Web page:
Chattanooga-area officials remind drivers that distracted driving is ‘risky and dangerous’

Staff Photo by Robin Rudd / Aaron Loden, a law enforcement liaison with the Tennessee Highway Safety Office, speaks at a news conference Monday about the Tennessee Highway Patrol's “Operation Hands Free" effort to reduce distracted driving. The news conference was held at the Tennessee Highway Patrol offices in Lookout Valley.
Staff Photo by Robin Rudd / Aaron Loden, a law enforcement liaison with the Tennessee Highway Safety Office, speaks at a news conference Monday about the Tennessee Highway Patrol's “Operation Hands Free" effort to reduce distracted driving. The news conference was held at the Tennessee Highway Patrol offices in Lookout Valley.

Twenty-three pairs of eyes peered out the windows of a CARTA bus riding down Highway 153 on Monday, scanning the road for distracted drivers.

They saw plenty of drivers with their hands properly at 10 and 2, a small dog hanging out a driver's window, one man rushing to put his seat belt on and a woman looking down at her lap.

"She's texting while driving!" multiple people on the bus, which carried several state and local law enforcement officers, yelled out, pointing to a gray sedan passing on the left.

At the front of the bus, Tennessee Highway Patrol Sgt. Cecil Harvey called in the distracted driver on a handheld radio. A state trooper on a motorcycle pulled out from behind the bus and switched on his blue lights.

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"Distracted driving is just too common," Steve Dillard, a law enforcement liaison with the Tennessee Highway Safety Office, said at a news conference Monday before the bus started its route. "It's dangerous and often leads to a preventable crash."

April is Distracted Driving Awareness Month, which the state is marking with a "Hands Free Tennessee" campaign.

On Monday, buses like the one circling Chattanooga also rode around Nashville, Knoxville and Memphis with officers, officials and members of the media looking for distracted drivers. Electronic highway signs across the state Monday reminded drivers to go hands-free.


"Distracted driving is, in many ways, much like driving under the influence," Highway Patrol Sgt. Willis Moore said during the news conference. "Distracted driving not only divides your attention — by texting, talking on the phone, streaming video on your mobile device — it reduces your response time in the same way that alcohol or drugs can."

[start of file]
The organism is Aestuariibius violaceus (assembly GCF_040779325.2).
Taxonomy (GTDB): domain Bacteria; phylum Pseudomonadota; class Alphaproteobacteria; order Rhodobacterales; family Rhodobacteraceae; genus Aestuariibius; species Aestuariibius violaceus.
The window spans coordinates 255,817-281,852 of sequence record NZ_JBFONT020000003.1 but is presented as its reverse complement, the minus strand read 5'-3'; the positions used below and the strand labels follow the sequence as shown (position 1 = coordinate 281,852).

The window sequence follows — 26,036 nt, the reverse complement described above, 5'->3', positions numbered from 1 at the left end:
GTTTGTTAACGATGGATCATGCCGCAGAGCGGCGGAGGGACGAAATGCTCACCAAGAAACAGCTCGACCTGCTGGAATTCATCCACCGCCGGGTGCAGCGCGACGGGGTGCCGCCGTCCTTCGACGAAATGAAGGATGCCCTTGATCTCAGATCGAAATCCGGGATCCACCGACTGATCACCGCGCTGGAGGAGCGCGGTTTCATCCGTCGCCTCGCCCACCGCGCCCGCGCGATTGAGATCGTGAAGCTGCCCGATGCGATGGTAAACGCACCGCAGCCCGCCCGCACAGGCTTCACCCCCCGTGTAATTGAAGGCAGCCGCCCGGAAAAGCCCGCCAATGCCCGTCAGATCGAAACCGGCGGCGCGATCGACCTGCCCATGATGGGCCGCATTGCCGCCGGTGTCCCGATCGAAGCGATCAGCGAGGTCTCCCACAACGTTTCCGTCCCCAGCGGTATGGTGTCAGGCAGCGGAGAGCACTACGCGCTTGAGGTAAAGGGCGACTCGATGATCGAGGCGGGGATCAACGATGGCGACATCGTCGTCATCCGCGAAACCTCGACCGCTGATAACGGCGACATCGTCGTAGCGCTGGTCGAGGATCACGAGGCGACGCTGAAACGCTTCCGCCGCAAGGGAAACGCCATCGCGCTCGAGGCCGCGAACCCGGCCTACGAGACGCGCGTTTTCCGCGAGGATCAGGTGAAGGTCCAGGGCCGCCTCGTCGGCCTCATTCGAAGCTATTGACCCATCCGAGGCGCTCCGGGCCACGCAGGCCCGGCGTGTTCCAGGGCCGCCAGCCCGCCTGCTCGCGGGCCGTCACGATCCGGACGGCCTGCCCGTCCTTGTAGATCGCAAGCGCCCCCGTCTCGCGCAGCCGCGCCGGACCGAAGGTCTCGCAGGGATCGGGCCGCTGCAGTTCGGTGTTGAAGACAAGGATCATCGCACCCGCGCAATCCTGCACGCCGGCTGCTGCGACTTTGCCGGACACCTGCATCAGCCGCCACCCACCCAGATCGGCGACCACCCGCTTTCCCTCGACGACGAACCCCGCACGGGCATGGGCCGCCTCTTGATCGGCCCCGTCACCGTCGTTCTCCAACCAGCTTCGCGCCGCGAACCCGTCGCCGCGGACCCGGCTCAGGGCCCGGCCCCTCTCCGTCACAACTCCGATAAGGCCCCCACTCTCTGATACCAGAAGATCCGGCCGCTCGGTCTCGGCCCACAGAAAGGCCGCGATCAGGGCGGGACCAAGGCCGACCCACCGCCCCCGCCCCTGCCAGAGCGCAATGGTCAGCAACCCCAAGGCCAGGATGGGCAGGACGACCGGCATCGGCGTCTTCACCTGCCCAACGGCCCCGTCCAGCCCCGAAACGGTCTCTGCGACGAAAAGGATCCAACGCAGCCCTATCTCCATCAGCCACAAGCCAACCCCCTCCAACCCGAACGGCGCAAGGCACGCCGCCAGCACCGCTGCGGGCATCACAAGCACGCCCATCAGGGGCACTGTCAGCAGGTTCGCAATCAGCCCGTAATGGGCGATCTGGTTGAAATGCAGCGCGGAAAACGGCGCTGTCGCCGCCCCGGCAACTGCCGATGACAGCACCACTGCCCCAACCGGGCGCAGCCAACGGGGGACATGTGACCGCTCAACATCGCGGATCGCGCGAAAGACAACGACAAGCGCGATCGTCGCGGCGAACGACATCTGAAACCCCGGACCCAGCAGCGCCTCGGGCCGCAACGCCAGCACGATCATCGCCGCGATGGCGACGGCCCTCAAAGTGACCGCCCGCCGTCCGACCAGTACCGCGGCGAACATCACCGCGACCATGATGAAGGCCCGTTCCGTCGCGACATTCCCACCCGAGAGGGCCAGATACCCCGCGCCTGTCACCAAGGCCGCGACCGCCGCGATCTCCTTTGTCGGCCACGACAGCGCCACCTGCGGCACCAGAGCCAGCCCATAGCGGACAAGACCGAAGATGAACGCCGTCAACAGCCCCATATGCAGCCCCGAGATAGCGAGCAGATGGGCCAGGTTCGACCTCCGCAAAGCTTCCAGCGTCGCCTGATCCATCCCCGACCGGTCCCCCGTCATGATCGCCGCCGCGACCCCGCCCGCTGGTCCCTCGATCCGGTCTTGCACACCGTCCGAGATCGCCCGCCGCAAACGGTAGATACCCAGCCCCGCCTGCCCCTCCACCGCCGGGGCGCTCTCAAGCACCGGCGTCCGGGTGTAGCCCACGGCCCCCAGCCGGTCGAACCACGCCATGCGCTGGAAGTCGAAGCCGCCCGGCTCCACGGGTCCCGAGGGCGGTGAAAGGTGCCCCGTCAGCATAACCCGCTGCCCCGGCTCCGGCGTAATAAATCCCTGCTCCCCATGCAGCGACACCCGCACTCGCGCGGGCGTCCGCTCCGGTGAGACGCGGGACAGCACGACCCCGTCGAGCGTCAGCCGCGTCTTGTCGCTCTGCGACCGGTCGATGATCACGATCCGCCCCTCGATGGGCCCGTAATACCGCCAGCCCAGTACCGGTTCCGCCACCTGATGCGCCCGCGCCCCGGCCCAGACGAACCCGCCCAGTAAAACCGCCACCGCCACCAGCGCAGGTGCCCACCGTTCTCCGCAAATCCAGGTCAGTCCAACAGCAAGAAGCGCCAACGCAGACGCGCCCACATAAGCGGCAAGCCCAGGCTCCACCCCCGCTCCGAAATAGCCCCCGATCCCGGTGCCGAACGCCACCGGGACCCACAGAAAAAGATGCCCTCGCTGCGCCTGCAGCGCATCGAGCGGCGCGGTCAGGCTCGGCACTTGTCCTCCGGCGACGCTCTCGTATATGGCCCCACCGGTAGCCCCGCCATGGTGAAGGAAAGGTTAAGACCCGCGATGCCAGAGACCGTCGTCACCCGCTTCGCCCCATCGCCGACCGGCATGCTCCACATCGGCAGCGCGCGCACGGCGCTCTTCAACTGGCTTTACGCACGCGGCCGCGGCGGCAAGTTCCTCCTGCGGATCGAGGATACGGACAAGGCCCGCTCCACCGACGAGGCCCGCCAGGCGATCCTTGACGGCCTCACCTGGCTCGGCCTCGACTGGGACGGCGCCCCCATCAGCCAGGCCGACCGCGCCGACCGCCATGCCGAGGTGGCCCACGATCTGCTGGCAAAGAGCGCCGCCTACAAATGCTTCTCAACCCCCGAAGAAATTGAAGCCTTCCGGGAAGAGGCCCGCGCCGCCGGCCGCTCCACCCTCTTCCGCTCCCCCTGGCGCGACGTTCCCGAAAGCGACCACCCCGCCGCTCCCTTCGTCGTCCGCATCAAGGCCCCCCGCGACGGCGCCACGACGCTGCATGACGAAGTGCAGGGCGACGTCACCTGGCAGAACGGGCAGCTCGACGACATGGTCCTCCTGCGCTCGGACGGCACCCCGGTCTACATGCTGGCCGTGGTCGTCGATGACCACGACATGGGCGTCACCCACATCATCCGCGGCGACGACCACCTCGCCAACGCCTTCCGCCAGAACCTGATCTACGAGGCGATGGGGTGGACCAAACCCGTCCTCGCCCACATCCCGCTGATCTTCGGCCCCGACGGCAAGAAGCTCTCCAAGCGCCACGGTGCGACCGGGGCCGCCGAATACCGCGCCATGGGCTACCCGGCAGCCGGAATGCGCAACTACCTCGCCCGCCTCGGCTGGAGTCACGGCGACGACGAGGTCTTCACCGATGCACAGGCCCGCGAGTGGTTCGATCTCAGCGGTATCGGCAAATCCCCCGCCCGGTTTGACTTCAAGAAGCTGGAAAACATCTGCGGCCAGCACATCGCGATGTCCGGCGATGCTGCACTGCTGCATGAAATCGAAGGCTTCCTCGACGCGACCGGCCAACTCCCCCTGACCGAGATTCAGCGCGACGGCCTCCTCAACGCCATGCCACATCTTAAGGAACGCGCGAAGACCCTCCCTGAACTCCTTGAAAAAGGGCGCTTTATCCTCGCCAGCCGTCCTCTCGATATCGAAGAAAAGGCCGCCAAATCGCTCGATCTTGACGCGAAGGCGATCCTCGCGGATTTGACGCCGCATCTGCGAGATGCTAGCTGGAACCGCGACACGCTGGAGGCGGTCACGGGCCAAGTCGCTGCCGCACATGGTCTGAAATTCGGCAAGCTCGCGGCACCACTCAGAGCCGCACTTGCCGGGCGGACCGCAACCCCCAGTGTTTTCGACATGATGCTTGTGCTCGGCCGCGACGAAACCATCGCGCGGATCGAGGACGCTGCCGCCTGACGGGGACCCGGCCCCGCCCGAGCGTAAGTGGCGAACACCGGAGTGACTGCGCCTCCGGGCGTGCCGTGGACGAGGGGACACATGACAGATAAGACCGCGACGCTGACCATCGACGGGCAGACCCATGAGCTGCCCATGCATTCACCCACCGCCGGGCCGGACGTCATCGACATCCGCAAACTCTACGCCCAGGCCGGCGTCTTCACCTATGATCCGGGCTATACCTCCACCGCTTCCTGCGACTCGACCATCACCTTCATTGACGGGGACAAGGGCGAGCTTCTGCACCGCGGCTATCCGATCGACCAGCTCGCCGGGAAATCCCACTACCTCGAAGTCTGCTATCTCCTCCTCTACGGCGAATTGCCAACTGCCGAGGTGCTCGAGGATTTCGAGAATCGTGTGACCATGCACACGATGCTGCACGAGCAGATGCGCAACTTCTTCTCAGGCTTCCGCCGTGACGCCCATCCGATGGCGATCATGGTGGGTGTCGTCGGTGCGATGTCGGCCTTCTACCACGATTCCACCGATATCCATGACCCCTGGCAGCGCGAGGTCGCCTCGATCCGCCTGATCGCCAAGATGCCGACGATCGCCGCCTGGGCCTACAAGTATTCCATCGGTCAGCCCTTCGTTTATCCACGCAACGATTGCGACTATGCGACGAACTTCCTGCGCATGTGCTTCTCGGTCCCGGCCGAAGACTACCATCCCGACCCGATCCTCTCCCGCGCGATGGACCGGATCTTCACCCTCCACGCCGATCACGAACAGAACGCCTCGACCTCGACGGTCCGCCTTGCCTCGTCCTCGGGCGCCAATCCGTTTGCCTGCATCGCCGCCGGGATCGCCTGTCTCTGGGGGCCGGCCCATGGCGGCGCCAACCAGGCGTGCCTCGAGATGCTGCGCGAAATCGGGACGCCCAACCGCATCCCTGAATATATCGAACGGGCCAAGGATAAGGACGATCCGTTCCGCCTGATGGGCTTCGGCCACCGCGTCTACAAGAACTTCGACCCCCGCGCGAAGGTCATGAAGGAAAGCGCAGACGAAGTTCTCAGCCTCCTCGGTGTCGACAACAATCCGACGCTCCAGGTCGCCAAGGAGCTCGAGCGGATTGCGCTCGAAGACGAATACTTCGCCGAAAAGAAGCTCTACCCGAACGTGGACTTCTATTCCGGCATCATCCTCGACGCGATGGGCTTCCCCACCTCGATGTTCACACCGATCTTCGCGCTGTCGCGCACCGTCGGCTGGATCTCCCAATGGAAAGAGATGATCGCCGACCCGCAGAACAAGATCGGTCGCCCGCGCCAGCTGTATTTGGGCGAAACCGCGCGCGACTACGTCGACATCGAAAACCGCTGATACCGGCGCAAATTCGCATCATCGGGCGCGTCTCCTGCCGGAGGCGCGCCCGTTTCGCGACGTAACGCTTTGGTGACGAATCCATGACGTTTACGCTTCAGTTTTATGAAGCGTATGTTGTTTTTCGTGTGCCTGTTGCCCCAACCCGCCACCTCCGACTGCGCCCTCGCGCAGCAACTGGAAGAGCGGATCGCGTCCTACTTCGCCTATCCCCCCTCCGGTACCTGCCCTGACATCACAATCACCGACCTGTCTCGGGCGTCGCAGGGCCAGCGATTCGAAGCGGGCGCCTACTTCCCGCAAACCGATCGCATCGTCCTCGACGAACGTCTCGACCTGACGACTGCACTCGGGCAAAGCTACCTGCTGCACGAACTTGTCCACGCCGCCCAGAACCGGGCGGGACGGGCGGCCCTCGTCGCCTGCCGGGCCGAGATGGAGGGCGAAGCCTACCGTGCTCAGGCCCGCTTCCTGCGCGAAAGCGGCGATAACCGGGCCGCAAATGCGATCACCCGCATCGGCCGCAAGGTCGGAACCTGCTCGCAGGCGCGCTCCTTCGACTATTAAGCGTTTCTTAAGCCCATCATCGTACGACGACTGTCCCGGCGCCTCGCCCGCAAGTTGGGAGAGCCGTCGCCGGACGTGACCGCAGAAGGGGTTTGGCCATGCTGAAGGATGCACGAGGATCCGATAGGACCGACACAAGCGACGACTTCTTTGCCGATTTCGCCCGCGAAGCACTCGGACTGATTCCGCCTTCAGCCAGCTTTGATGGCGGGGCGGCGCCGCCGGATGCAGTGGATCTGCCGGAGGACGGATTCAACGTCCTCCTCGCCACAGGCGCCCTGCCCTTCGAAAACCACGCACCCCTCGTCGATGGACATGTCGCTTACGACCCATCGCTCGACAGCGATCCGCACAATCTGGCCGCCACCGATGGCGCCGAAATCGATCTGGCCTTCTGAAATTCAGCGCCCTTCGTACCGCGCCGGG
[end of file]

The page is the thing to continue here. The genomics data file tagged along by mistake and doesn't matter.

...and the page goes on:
According to the THP, about one in 15 drivers involved in a crash in the past year was distracted at the time.

It's a problem in the Chattanooga area, officials said. In 2023, nearly 1,200 people hurt in car crashes came to Erlanger trauma centers, Jessica Holladay, nurse director of trauma and surgical critical care at Erlanger, said during the news conference Monday. Of those 1,179 people, 133 were children, she said.

"These collisions rank as the second most prevalent cause of traumatic injury of adults and children," Holladay said, adding, "it is dangerous for pedestrians and cyclists alike."

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In the Chattanooga area, a distracted driving crash happens about once every five hours, according to data from the patrol.

"The number one culprit is this device," Hamilton County Sheriff Austin Garrett, holding up his cellphone, said at the news conference. "Not a day goes by as I'm traveling around this county that I don't see someone with a phone in their hand."

Sixty people died in Hamilton County car crashes last year, Garrett said. So far this year, 12 have died, he said.

Besides cellphones, backseat passengers, pets, makeup, eating and more complicated entertainment centers in new cars can all be distractions on the road, officials said. If you do need to text, do your makeup or make a call, officials said they recommend pulling over to do so.

"Let me be very clear — for those we don't reach by education, we're gonna reach them by enforcement," Garrett said.

The fine for a first citation for using a phone not hands-free is $50, and drivers can be charged $100 for a second or later offense or if their driving results in a crash. Fines are even higher in school and work zones.

A law that went into effect earlier this year upped the number of points added to young drivers' licenses for distracted driving citations, meaning their licenses could be suspended more quickly.

"The citation brings attention to what happened," Dillard, the law enforcement liaison, said in an interview. "It shows that your action was risky and dangerous, and we wanted to bring attention to you, to try to quit doing it."

Contact Ellen Gerst at egerst@timesfreepress.com or 423-757-6319.


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